Volunteering: Women's Healing Circle
Last fall, four volunteers - Sharon Katz, Susan Lamberson, Michele Tae and Debra Mulnick joined with the IRC in Boise to create the Women’s Healing Circle. The purpose of the project is to address the residual mental health problems experienced by refugees due to the trauma they have experienced and due to the stresses of resettlement. The centerpiece of the program is teaching self-care through various mind-body practices to strengthen each individual to care for themselves.
The program has helped transform the women in many ways but as Sharon Katz says "we have watched the refugee women grow as we work with them every week. At first they were hesitant and shy, but now they eagerly participate and laugh with us. One of our program goals was to increase the women’s confidence; now, when we go around the circle and introduce ourselves at the beginning of the hour, each woman clearly and confidently enunciates, “My name is…” Even as we have engaged them, they have engaged us.
During our healing circle, we sit together, learn together, and put no pressure on anyone to do the exercises in the ‘right’ way. We share knowledge we have about different mind-body practices and teach tools for self-healing to these women. In our actions we give them permission to care for themselves. During the last part of class, the women have the opportunity to pass on knowledge from their own cultures. We have joined them in singing, dancing and drumming. We want to learn, and they are willing to teach us.
Several of our group members speak for all of us about our experiences. Susan Lamberson says, “I have grown personally, bonded with the women in the program, and watched them relax into something that feeds their bodies and minds, and especially their spirits.” Sharon Katz says, “I look forward to coming each week to be with these brave women. I feel privileged to be allowed into their lives. It is so gratifying to see the changes and growth each time that I have a big smile on my face for the rest of the day after being with them. They are not the only ones being healed by this experience.”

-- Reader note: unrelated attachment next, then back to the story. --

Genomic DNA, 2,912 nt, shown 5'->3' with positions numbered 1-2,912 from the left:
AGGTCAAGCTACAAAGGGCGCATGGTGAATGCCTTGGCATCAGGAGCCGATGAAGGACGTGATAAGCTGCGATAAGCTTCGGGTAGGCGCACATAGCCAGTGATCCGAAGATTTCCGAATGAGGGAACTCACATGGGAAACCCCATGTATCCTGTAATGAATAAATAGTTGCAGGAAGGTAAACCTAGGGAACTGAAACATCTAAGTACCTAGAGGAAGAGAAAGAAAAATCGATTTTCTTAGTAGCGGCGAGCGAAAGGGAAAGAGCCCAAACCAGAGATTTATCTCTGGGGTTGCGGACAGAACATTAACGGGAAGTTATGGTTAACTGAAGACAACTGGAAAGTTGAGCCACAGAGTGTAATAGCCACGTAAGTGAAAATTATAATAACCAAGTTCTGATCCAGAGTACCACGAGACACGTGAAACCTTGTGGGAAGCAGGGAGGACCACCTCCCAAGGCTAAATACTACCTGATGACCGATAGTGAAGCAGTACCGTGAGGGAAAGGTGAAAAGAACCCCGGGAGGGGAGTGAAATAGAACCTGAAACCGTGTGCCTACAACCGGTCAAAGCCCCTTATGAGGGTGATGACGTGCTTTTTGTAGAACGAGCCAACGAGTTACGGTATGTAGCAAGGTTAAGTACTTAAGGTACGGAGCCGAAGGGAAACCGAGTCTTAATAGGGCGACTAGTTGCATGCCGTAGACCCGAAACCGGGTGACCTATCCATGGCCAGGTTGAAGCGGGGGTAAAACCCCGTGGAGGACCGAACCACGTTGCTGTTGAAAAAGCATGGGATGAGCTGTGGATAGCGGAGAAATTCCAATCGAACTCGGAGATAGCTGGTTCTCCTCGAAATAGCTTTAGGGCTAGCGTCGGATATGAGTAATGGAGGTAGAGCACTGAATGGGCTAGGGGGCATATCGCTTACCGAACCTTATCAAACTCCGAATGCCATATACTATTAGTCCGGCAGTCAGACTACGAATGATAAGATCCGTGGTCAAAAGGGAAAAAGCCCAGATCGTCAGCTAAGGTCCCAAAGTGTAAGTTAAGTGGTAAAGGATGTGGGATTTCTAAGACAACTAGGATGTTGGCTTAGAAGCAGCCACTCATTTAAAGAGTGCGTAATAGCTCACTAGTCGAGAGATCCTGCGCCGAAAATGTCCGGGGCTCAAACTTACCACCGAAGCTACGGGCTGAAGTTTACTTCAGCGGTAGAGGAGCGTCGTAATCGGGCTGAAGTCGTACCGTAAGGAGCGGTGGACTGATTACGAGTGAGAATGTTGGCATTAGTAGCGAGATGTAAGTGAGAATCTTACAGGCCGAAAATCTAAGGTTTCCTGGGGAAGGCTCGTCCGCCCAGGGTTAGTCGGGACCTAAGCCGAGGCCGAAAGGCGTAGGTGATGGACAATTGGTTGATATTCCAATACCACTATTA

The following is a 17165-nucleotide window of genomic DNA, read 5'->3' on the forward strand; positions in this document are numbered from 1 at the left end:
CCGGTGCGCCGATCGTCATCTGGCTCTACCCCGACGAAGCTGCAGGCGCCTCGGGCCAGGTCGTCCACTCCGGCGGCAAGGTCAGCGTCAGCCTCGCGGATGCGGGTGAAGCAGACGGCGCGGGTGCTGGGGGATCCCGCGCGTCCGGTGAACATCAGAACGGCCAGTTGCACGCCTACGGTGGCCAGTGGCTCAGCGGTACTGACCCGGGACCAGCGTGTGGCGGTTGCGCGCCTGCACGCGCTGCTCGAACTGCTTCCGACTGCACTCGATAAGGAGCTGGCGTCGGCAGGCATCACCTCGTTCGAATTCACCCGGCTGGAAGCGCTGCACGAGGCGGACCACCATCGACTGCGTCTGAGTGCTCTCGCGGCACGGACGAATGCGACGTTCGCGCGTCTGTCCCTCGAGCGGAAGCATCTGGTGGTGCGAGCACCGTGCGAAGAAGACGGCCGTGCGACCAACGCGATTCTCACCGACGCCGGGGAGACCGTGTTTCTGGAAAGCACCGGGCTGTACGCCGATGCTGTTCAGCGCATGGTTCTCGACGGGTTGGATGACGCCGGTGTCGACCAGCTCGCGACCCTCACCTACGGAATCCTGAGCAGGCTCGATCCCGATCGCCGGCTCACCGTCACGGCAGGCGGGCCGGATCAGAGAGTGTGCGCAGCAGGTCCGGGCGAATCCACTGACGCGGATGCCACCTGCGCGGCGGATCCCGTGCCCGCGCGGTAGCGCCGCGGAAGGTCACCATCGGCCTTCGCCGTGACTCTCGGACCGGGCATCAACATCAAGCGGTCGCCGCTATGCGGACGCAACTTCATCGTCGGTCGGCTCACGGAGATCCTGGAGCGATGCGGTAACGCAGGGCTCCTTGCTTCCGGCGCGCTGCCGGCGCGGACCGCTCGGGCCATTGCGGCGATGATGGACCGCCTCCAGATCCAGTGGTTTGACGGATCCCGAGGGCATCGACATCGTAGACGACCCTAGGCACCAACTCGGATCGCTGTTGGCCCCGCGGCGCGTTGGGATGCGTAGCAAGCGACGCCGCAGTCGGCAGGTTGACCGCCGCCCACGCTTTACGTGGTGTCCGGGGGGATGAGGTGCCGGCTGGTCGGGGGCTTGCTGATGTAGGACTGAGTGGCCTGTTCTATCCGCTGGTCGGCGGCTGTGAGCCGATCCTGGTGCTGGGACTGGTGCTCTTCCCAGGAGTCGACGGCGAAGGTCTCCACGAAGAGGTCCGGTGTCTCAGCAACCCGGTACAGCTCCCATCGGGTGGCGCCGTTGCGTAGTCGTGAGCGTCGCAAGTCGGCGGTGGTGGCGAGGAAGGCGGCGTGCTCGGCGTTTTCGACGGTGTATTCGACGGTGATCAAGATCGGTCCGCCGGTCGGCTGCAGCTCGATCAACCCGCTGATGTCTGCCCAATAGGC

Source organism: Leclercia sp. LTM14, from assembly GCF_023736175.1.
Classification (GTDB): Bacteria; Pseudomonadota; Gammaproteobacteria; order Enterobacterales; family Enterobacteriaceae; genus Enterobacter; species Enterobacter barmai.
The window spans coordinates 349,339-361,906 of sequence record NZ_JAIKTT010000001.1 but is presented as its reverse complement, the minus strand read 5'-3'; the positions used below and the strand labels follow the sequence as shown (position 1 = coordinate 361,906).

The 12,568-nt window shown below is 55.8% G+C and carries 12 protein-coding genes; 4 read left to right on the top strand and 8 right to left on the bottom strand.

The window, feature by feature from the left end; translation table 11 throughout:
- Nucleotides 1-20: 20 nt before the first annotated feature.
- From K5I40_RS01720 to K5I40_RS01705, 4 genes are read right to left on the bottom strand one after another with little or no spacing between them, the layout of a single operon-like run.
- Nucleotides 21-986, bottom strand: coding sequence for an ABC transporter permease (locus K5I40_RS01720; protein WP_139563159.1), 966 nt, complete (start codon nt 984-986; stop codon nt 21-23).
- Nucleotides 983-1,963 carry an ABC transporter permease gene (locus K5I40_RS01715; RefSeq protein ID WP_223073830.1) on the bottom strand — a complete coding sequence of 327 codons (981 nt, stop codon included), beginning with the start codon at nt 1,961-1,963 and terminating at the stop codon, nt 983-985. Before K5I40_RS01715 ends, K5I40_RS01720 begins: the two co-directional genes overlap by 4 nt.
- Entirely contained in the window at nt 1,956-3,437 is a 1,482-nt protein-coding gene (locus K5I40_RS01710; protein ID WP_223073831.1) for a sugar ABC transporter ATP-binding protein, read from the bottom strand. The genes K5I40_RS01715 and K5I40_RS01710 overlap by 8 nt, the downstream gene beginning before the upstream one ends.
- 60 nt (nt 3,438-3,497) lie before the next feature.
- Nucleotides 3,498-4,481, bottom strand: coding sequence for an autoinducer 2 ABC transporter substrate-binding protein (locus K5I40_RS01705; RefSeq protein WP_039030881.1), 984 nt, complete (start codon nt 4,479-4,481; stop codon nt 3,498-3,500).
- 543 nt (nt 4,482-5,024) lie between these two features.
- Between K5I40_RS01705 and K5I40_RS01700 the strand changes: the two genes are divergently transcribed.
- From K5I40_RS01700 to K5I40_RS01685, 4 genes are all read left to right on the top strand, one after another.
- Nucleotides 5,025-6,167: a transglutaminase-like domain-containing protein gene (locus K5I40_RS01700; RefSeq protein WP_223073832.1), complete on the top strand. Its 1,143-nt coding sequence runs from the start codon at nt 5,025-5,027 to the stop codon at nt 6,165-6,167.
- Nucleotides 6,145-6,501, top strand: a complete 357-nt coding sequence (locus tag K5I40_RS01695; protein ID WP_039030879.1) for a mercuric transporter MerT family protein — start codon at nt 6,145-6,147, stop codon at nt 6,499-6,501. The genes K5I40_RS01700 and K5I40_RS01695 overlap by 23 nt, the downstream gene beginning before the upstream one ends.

Michele Tae says, “Volunteering with the refugee women gives me insights into the particular challenges of moving to a foreign country. These insights enrich my life in many ways: most notably, an appreciation for how easy it is to take for granted the simple things, like reading street signs and understanding directions, and how much diligence and courage it takes to persevere - to repeatedly begin anew. I am so inspired by the physical presence of these refugee women, their smiles, their laughter, their willingness to learn so many new ways to live their lives. I see that some days are difficult, and there are sad faces…I cannot know the struggle yet can offer my own smile and a wish for their well-being. When one of the refugees shares a song in their native language, I am delighted and again, so enriched. The time I volunteer is a gift to myself and to the world I wish to create—a world of cultural diversity, rich with so many ways to form a community.”